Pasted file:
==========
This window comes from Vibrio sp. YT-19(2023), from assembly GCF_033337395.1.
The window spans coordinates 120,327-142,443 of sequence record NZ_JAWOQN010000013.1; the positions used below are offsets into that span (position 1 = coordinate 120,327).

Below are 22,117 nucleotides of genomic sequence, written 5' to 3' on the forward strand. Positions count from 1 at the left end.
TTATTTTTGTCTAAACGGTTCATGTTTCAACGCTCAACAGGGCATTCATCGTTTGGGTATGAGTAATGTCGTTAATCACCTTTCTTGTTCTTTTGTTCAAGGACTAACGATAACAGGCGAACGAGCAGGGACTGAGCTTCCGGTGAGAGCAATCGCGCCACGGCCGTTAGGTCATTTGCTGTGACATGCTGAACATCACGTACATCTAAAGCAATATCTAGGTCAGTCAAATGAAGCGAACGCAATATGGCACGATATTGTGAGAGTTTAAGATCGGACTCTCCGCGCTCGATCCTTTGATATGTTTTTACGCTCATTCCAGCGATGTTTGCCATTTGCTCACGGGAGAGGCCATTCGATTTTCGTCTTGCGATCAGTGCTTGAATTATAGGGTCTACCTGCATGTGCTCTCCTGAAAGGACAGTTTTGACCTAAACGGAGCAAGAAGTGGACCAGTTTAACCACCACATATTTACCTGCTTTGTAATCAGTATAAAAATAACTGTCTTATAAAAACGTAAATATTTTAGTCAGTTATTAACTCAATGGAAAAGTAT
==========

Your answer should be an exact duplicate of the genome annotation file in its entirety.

This window comes from Vibrio sp. YT-19(2023), from assembly GCF_033337395.1.
The window spans coordinates 120,327-142,443 of sequence record NZ_JAWOQN010000013.1; the positions used below are offsets into that span (position 1 = coordinate 120,327).

Below are 22,117 nucleotides of genomic sequence, written 5' to 3' on the forward strand. Positions count from 1 at the left end.
TTATTTTTGTCTAAACGGTTCATGTTTCAACGCTCAACAGGGCATTCATCGTTTGGGTATGAGTAATGTCGTTAATCACCTTTCTTGTTCTTTTGTTCAAGGACTAACGATAACAGGCGAACGAGCAGGGACTGAGCTTCCGGTGAGAGCAATCGCGCCACGGCCGTTAGGTCATTTGCTGTGACATGCTGAACATCACGTACATCTAAAGCAATATCTAGGTCAGTCAAATGAAGCGAACGCAATATGGCACGATATTGTGAGAGTTTAAGATCGGACTCTCCGCGCTCGATCCTTTGATATGTTTTTACGCTCATTCCAGCGATGTTTGCCATTTGCTCACGGGAGAGGCCATTCGATTTTCGTCTTGCGATCAGTGCTTGAATTATAGGGTCTACCTGCATGTGCTCTCCTGAAAGGACAGTTTTGACCTAAACGGAGCAAGAAGTGGACCAGTTTAACCACCACATATTTACCTGCTTTGTAATCAGTATAAAAATAACTGTCTTATAAAAACGTAAATATTTTAGTCAGTTATTAACTCAATGGAAAAGTAT